At a time when the world economic landscape was looking gloomy and the voices of protectionism were becoming loud, India presented a model of cooperative federalism for reforming its tax regime and enabling the ease of doing business in the country. GST is one of the biggest economic integration reforms that Independent India has ever seen. Forming a common consensus across all 29 states and 7 union territories for a bold and revolutionary step like GST is the success of PM Modi’s Team India Approach.
From the beginning, PM Modi has led the government with the ‘Team India’ spirit. In his first Independence Day Speech PM Modi has said, “If we have to take India forward, it can happen only by taking the states forward.” He emphasized the fact that “India’s federal structure is more important today than in the last 60 years.” For building a culture of cooperative federalism, he shared his vision of establishing NITI Aayog where a joint team of the Centre and the States will cooperate with each other to move forward.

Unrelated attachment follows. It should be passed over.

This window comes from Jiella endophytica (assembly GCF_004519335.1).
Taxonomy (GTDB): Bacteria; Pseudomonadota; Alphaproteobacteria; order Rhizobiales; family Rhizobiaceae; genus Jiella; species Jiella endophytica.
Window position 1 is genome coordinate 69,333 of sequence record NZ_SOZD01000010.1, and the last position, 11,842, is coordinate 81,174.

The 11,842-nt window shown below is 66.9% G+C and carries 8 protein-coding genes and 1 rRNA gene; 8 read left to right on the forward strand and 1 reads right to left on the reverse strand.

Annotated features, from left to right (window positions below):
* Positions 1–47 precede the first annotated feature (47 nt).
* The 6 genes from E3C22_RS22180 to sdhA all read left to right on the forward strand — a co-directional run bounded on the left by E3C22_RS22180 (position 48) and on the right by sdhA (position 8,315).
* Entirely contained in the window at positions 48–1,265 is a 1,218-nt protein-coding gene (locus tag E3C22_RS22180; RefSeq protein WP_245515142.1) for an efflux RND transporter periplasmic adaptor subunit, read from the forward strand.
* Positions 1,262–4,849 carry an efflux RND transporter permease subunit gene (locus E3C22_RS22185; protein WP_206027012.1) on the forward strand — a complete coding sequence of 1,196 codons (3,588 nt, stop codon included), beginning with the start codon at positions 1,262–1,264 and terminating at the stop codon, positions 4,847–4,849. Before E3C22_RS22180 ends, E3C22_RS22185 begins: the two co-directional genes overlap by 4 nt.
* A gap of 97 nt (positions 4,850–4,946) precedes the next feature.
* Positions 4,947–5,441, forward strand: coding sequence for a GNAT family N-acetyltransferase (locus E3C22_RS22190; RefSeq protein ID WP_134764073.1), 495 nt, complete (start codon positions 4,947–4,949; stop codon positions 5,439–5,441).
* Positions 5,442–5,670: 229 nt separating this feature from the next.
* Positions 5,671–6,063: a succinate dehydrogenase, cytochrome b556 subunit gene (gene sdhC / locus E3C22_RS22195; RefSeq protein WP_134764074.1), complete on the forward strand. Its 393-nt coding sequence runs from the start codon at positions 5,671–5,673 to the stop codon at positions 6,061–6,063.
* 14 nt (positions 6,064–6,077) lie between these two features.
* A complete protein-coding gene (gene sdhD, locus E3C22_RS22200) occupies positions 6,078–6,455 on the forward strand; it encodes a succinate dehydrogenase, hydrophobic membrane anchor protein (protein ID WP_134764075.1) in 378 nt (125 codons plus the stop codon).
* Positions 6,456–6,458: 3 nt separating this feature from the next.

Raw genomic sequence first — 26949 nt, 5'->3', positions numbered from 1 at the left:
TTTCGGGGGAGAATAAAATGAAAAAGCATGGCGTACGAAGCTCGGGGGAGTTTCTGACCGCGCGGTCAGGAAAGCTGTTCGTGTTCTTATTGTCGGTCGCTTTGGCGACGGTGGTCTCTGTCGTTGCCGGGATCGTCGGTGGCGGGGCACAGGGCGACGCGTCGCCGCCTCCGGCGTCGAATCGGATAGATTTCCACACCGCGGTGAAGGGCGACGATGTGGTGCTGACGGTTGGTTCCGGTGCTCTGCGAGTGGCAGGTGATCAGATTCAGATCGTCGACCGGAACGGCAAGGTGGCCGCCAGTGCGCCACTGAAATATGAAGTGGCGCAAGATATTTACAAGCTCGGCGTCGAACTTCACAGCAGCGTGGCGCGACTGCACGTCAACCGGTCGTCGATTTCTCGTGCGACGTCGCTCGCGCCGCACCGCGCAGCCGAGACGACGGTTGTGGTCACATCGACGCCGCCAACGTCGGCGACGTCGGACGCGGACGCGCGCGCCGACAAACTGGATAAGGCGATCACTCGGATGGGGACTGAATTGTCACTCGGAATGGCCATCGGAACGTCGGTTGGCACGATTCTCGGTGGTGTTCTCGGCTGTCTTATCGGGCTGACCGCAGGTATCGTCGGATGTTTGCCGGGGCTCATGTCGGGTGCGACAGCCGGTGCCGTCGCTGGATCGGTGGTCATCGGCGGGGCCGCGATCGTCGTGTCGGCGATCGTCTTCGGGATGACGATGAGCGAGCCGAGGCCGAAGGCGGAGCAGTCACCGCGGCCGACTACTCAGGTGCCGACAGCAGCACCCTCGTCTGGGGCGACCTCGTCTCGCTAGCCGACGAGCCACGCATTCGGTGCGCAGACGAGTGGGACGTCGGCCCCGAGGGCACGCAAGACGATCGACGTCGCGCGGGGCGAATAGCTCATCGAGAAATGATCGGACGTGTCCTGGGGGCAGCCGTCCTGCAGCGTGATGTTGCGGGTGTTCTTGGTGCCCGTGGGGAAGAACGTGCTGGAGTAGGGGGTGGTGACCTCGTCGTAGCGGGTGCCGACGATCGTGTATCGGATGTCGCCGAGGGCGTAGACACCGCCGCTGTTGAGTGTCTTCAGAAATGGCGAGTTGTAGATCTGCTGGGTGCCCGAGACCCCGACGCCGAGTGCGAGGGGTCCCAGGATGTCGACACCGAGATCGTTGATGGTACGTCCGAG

On January 1, 2015, PM Narendra Modi replaced Planning Commission of India with the NITI Aayog (National Institution for Transforming India), to enhance cooperative federalism by fostering the involvement of States in the policy-making process. Last month, in the fourth meeting of the Governing Council of NITI Aayog, PM has said,“Governing Council has approached complex issues of governance as Team India, in the spirit of cooperative and competitive federalism and the smooth rollout of GST is a prime example of this.“
Rather than seeing the issues of States as non-relevant voices, Centre government listened to their concerns carefully, analyzed and addressed their issues and persuaded them to participate constructively in the implementation of the GST. The structure of GST council, India’s first federal decision-making body was designed by keeping the delicate federal balance of the country in mind and interestingly the GST council held some 27 meetings so far where every decision has been taken by unanimity! PM Modi, who before becoming the Prime Minister of India had run the Gujarat state for twelve and a half years, comprehends the difficulties of states effectively and much better than others. He uses his own experiences to analyze the state’s issues, which results in the success of such nation-wide transformative initiatives.